1950’s a photographer from Time magazine visited Charleston, took pictures of these homes and captioned his photo, a beautiful Rainbow Row. That’s how it gets it’s name. – Well, there you go, now you know where the name Rainbow Row comes from. The famous Rainbow Row back there, gonna walk a little bit on this street, this is very very picturesque. Here we are, by Adger’s Wharf, at the southern end of water front park. Nice area for a picnic here. I originally thought that these plaques on all the houses with the year meant that the house dated back to like 1670, but they all have the same year so no, it is just the year of
the founding of the city, and the plaque is just an award given to property owners who have preserved their historic homes. Here, East Bay street becomes East Battery with this promenade and
old antebellum homes. Some of these homes
are bed and breakfasts. Some, like this one, are museums. I’ve seen that C17 plane flying around a couple of times today. By the way this is the Roper house which you can also tour, dating back to 1838, it originally belonged to Robert Roper, a prominent cotton planter. We are reaching the end and this park here is called White Point Garden. Here is a statue of
General William Moultrie, twice governor of South Carolina. Beautiful park. This is a monument dedicated to the defenders of Fort Moultrie. I think I’m going to take a break. There goes another military plane. Nearby here, a joint base Charleston shares runways with Charleston International Airport. At the southern tip of Charleston stands this other monument
to the confederate defenders of Charleston, installed in 1932 by the United
Daughters of the Confederacy. Here’s the famous
bandstand, but it’s not used for concerts anymore because the neighbors complained about the noise. Well I’ve taken my break here at the park, now let’s continue exploring. I’m just going to walk back north here on Meeting Street,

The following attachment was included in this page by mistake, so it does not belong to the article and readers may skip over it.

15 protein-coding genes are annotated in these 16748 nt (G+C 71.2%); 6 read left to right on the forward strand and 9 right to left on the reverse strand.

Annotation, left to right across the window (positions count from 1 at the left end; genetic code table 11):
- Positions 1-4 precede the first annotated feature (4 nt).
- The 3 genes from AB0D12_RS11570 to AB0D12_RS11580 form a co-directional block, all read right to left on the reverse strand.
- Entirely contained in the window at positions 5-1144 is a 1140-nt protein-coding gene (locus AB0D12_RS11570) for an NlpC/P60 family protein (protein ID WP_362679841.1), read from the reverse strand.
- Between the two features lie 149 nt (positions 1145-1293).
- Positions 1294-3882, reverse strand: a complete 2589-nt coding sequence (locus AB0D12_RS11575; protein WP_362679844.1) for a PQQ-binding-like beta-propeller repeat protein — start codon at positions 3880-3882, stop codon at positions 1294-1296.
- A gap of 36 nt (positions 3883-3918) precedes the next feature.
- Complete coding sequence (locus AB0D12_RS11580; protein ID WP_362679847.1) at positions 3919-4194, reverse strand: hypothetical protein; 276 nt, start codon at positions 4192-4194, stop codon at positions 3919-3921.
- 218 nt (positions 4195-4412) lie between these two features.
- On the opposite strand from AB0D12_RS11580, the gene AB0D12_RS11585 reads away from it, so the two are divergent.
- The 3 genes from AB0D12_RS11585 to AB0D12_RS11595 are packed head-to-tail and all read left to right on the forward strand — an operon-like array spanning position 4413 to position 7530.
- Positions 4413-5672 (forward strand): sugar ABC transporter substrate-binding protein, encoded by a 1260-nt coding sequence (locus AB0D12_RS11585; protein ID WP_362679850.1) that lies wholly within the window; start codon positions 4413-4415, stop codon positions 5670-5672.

this here is actually a b and b, it would be pretty cool to stay at an 1892 mansion here. This here is the Calhoun Mansion, the largest single family residence in all of Charleston, and they do have tours but I’m not in the touring mood. I mean I am tempted to go in, it looks like it is
beautiful inside but nah. Not everything is restored here, this one here seems to be in
a little bit of disrepair. First Presbyterian Church. They look like they’ve got a delivery. Let’s see the cemetery next to the church. Some important people are buried here. Betcha. I know it is probably rude to be peeking into a private residence,
but the pretty garden caught my attention, and this one too. They’re selling something here. Here is the recently
renamed judicial center. These are sweetgrass baskets, weaved by gulla artisans, being sold right here in front of Saint Michael’s Church built in the 1760’s. This one also has a rather large cemetery inside the property. I wonder how all these people would feel if they knew that their final resting place has become a tourist attraction. (church bells) Very thin gravestones. More sweetgrass baskets. This intersection called
the four corners of law. That’s city hall right there. Let’s continue exploring. The cathedral of Saint John the Baptist in the distance. This pretty park here